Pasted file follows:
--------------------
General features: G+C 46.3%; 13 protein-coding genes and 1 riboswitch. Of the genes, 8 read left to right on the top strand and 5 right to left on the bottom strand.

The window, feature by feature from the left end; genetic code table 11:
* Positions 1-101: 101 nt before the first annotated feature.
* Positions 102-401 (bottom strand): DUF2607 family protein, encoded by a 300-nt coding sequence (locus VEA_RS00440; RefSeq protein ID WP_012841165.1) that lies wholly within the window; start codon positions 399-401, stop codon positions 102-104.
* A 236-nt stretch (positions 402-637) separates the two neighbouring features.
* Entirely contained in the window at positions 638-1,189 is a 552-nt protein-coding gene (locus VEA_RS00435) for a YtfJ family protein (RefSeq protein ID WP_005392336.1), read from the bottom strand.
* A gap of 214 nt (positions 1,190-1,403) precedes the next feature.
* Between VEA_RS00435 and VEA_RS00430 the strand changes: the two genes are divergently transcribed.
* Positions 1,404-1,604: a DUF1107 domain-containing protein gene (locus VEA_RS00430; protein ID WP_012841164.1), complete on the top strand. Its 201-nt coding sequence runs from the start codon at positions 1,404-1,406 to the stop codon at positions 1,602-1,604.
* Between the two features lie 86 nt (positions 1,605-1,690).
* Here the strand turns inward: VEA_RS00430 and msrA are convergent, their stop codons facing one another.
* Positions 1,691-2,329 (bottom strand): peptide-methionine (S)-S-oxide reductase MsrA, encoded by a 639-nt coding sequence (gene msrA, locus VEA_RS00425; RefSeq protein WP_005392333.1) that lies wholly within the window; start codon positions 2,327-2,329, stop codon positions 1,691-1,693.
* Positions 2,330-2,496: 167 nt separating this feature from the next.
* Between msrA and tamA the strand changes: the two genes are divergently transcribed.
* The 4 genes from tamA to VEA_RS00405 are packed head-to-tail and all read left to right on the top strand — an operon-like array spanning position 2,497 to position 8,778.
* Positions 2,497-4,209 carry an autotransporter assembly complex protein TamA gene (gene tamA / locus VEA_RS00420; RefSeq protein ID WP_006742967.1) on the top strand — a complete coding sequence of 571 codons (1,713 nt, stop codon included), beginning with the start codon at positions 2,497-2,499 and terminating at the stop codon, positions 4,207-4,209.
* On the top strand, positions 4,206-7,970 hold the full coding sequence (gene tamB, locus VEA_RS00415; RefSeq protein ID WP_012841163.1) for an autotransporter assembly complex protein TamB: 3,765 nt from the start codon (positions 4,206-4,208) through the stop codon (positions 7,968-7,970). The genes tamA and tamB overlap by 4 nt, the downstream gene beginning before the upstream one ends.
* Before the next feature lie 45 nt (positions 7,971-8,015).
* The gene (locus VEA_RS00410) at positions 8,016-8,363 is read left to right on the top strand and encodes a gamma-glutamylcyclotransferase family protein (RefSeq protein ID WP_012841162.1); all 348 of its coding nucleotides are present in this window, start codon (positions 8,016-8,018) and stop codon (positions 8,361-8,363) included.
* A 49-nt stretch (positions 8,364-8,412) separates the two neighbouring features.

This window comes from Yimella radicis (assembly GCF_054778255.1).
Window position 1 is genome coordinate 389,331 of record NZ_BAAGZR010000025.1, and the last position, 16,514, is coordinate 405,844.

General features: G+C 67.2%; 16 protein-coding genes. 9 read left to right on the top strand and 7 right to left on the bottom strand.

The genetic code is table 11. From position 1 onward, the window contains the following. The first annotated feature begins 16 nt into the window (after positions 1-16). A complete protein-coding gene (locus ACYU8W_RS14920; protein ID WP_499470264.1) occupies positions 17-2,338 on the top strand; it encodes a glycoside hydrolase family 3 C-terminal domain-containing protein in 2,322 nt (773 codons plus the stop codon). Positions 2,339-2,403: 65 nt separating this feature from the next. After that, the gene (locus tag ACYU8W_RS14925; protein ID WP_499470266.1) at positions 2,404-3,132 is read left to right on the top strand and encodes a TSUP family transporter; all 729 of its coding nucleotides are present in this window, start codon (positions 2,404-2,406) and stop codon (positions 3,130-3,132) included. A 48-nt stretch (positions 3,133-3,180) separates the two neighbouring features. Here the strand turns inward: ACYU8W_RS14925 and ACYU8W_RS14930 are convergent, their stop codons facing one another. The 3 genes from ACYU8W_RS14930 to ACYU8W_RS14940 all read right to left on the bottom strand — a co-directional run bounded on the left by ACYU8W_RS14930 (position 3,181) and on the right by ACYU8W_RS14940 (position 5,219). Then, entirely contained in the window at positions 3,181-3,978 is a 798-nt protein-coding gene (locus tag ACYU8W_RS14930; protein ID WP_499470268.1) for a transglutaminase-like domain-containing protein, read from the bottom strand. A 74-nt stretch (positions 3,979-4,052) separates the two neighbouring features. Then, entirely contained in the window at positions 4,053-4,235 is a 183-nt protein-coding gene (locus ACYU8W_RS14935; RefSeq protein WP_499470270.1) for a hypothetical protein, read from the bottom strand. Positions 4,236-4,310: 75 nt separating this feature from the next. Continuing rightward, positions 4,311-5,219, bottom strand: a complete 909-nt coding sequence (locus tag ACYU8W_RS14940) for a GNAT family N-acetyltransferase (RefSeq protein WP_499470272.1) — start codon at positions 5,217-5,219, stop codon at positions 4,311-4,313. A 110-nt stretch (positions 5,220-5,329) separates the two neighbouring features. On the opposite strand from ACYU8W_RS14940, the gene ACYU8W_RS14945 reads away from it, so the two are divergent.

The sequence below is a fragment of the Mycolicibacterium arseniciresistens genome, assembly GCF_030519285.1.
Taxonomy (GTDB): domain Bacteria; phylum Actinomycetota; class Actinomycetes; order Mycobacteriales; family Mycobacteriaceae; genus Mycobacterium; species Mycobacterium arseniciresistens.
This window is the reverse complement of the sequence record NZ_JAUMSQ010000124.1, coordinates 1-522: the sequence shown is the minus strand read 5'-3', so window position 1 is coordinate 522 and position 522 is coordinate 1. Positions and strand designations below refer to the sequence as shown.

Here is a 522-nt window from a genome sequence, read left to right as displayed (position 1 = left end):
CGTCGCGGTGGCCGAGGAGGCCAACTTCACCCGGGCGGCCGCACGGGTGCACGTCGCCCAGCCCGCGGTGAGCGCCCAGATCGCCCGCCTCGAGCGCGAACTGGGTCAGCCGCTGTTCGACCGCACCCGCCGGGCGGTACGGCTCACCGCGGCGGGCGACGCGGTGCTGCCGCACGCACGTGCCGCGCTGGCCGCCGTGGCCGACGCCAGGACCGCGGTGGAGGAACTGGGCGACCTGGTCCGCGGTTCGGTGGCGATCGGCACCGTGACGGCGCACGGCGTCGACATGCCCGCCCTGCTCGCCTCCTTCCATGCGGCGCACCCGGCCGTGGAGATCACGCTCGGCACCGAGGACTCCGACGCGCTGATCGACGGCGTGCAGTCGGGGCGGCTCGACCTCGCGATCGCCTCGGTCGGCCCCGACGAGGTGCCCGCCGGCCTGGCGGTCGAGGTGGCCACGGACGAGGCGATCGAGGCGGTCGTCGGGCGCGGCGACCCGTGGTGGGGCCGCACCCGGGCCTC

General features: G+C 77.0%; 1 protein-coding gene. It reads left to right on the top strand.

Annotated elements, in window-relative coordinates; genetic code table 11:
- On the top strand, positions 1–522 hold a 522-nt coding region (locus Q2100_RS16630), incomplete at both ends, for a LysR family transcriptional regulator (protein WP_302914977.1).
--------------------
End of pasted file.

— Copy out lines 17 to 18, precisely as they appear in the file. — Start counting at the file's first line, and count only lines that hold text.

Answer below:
* On the top strand, positions 4,206-7,970 hold the full coding sequence (gene tamB, locus VEA_RS00415; RefSeq protein ID WP_012841163.1) for an autotransporter assembly complex protein TamB: 3,765 nt from the start codon (positions 4,206-4,208) through the stop codon (positions 7,968-7,970). The genes tamA and tamB overlap by 4 nt, the downstream gene beginning before the upstream one ends.
* Before the next feature lie 45 nt (positions 7,971-8,015).